After an upgrade you need to run "mysql_upgrade -u root" and this will handle all the system table updates.


2

I would choose Option 2 If you use Option 1 and revoke privileges, you have to put them back. The mysql grant tables are MyISAM. Should any crash, human error, or other unexpected event corrupt the tables, you have a mess to clean up. Only those with SUPER privilege can perform writes when read_only is enabled. SUPER is not a database-level grant. With ...


1

These two are actions to be performed, respectively, when the referenced record on the parent table changes its id and when it gets deleted. If you execute: UPDATE parent SET id = -1 WHERE id = 1; And there is at least one record on child with parent_id = 1, 1) will fail; in cases 2) and 3), all records with parent_id = 1 are updated to parent_id = -1. ...


2

1) means that if the parent is deleted, the child is also deleted (not a good idea IMHO - you should keep track of all data that's ever been in a database), although this can be done using triggers. You could also SET NULL. 2) means that if the parent primary key is changed, the child value will also change to reflect that - again IMHO, not a great idea. If ...


0

Per the Cold Backup section of the MySQL Manual (http://dev.mysql.com/doc/refman/5.6/en/innodb-backup.html), you need ibdata1, ib_logfiles. Obviously, this requires that you stop the server and flush all caches to disk.


3

Please tell me you are not (and not even thinking) of using file system copying on a database server that's up and running? That is virtually guaranteed to lead to corruption of your copies, leaving your backups useless. You won't receive any errors - except, of course, when you try to restore :-( It's not very clear from your post (correct me if I'm ...


5

To counter the points directly: Drupal doesn't use them and gets along fine without them, so why should we? Drupal supports many database layers, perhaps at least one of those does not support FKs and they chose to stick with the lowest common feature set? A great many people do use them, the one data point where people aren't using them is relatively ...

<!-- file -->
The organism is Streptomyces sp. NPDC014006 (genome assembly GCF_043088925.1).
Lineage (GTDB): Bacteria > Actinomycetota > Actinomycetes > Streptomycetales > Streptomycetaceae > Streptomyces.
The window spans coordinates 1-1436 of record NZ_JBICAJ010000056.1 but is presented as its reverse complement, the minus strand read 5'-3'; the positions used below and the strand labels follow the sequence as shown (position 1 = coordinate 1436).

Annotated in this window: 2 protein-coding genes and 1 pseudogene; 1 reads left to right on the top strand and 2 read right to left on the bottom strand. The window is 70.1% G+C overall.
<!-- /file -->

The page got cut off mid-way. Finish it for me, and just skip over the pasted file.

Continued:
1

Removing foreign keys does not damage data because you are doing DDL to the indexes. Once you do that, data integrity (even for existing data) going down the road needs its integrity tested. EXAMPLE create table parent ( id int not null auto_increment, ... primary key (id) ); create table child ( id int not null auto_increment, fk_id ...


1

Actually I guess the answer is in your boss's words: 3.He's removed them from existing tables to change things and it's caused data corruption that was only noticeable weeks or months later, on high-traffic/ high activity sites, so he'd rather not use them. FKs removal does not change data, yet, if someone runs queries against the DB, like your boss did, ...


4

Implementing this stuff at an app level is a nightmare. You and your team will have to test, double check and retest code which does EXACTLY the same thing that's been done by MySQL (for InnoDB) for MILLIONS of users over a period of YEARS. Follow the discussion (one of the best threads I've seen on stackoverflow) here. With all due respect to you and your ...


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With innodb_flush_log_at_trx_commit = 0 there is not a guaranteed data loss (such an option would be nonsense), but a non-guarantee that data will not be lost in the last innodb_flush_log_at_timeout seconds (between fsyncs). To test how much data you are losing, you need to write several times per second and then kill mysqld just after some of those writes ...


0

The extra predicate wont mess up the indexing. Most likely your index will be evaluated first and any rows that are found will be evaluated against the predicate cityid = 100. On the other hand, assuming your index is defined as (usergroupid, birthdate). If you remove usergroupid = 54 from your query, the index won't do any good and you will have to ...